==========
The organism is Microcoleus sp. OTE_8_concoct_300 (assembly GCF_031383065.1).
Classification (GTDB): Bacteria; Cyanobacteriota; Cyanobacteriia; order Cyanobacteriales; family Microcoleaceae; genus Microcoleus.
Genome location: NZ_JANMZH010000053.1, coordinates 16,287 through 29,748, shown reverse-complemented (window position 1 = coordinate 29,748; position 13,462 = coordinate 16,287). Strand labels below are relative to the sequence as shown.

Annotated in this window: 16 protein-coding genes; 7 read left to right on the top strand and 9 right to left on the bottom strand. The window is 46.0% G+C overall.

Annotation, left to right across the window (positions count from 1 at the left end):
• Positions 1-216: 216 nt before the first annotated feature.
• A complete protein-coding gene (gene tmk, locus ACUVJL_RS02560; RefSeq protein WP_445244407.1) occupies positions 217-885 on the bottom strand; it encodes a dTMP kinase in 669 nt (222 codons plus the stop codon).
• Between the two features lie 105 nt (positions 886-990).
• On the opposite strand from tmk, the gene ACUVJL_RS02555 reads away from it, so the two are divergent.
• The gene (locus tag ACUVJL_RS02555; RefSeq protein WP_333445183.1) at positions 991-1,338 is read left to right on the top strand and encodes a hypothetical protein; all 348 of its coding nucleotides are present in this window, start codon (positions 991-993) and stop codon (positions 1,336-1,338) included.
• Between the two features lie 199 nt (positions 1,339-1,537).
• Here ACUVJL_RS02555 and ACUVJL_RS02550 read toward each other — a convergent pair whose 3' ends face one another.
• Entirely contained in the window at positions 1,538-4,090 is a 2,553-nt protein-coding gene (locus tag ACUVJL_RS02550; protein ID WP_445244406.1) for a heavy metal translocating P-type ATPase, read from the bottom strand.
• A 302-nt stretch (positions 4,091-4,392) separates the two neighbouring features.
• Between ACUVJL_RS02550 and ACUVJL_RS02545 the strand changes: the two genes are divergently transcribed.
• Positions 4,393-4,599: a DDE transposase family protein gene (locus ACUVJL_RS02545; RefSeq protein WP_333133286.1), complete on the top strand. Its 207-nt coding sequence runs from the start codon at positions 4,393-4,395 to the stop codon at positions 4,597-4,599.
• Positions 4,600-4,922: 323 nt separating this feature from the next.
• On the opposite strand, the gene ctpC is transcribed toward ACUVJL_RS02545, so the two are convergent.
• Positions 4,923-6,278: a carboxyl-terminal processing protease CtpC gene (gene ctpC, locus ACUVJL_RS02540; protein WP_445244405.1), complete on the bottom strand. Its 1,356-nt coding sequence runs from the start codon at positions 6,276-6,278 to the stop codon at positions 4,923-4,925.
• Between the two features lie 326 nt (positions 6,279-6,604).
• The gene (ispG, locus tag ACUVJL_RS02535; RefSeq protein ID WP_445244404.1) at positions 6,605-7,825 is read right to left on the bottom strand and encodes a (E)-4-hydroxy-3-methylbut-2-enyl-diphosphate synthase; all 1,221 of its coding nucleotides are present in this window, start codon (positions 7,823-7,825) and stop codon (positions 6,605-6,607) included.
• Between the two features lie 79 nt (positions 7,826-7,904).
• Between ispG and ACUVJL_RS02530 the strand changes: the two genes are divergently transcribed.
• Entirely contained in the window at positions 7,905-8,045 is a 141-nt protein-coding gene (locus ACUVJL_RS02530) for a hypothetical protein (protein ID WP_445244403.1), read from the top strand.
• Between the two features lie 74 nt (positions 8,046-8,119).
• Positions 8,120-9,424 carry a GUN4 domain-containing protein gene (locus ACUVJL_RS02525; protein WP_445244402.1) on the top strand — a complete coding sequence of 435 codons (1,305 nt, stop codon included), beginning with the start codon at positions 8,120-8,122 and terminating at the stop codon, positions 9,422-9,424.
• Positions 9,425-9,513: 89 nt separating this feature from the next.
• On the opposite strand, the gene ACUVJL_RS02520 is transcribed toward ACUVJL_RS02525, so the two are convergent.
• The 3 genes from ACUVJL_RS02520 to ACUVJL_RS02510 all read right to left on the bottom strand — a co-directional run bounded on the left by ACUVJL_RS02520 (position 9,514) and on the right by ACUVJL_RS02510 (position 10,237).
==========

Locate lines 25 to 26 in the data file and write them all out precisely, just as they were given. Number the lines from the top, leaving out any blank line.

• Between the two features lie 74 nt (positions 8,046-8,119).
• Positions 8,120-9,424 carry a GUN4 domain-containing protein gene (locus ACUVJL_RS02525; protein WP_445244402.1) on the top strand — a complete coding sequence of 435 codons (1,305 nt, stop codon included), beginning with the start codon at positions 8,120-8,122 and terminating at the stop codon, positions 9,422-9,424.